A Gimped GeForce RTX 3050 Desktop Card With A Mobile GPU May Be In The Pipeline
What exactly makes a graphics card a GeForce RTX 3050? Simply put, it's the name on the box. From there, NVIDIA can dictate what specs constitute the model name, and those specs can be revised over time (a concept that's not unique to NVIDIA, by the way). We bring this up because NVIDIA is reportedly preparing some changes to the GeForce RTX 3050.
Before we get to that, let's recap the RTX 3050. When the card launched in January 2022, it debuted with a GA106 GPU featuring 2,560 CUDA cores, 80 Tensor cores, 20 RTX cores, and 8GB of GDDR6 memory (14Gbps) tied to a 128-bit bus for 224GB/s of memory bandwidth. Reference specs also called for a 1,552MHz base clock and 1,777MHz boost clock.
Then in December of 2022, the RTX 3050 got a mid-life kicker with a GA107 GPU, which kept the core specs the same but allowed NVIDIA to massage a lower TDP at 115W (versus 130W).
Now there's increased chatter of another refresh (chatter that we first heard in October), but with some key revisions to the overall spec sheet. Citing information that was posted to the Board Channels forum in China, which we don't have access to, the folks at Videocardz say NVIDIA has alerted its add-in board (AIC) of "significant adjustments to the RTX 3050 series products."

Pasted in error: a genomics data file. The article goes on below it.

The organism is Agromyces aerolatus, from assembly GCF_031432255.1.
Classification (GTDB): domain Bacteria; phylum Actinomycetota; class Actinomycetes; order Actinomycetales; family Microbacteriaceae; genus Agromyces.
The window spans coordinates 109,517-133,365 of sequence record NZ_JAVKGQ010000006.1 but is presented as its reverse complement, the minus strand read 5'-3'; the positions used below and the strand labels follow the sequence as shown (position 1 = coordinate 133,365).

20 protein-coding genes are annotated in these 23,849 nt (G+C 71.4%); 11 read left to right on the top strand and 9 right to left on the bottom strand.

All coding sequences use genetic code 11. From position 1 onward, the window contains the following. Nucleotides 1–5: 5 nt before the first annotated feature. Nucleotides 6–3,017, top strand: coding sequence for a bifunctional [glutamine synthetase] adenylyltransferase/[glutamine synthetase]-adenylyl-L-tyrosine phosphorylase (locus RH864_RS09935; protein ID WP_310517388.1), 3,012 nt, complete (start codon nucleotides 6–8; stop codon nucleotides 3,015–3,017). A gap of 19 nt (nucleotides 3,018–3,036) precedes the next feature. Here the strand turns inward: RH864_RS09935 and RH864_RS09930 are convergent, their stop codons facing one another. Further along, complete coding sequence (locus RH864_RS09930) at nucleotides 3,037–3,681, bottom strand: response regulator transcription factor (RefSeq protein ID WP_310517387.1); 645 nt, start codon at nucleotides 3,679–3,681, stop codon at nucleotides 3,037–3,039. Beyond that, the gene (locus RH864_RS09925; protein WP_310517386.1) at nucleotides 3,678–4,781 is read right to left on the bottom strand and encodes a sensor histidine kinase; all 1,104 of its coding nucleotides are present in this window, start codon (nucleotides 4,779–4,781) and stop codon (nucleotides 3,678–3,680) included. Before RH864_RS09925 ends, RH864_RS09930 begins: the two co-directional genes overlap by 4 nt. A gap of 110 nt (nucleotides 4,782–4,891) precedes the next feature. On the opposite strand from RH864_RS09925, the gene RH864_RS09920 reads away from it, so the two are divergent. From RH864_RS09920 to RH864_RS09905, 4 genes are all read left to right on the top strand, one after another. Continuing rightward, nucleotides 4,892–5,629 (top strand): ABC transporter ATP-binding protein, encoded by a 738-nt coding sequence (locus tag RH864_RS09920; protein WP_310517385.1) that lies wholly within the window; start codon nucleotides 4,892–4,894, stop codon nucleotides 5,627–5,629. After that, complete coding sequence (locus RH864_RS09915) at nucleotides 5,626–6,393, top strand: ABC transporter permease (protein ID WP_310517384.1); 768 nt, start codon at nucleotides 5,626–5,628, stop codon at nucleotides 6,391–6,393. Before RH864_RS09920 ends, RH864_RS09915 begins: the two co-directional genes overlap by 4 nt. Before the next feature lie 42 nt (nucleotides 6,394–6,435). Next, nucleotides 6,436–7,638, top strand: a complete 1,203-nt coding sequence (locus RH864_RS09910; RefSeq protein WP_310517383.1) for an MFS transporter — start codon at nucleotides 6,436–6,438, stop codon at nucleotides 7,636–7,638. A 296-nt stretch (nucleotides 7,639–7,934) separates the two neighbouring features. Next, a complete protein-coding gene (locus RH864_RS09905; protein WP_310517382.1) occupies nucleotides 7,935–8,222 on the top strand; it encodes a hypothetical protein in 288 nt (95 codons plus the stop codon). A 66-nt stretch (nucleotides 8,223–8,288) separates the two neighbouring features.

Apparently NVIDIA is planning to discontinue the current iteration of the GeForce RTX 3050 with 8GB of GDDR6 memory and replace it with a version that wields 6GB of VRAM. It's also suggested that the bus width could change in either direction, to 96-bit or 192-bit.
There's another interesting wrinkle to the story, though. It's reported by ITHome that NVIDIA will swap out the GPU for the same one found in the mobile GeForce RTX 3050, the GA107. This would mean a 20% reduction in CUDA cores to 2,048, and it's further stated that it will feature a 1,470MHz core clock, which is 17% lower than the 8GB model that's available now.
On the plus side, the gimped release (if it comes to pass) likely would draw all the necessary power from the motherboard's PCI Express slot rather than requiring a PSU cable being plugged in. It should also come with a price reduction, though we'll have to wait and see.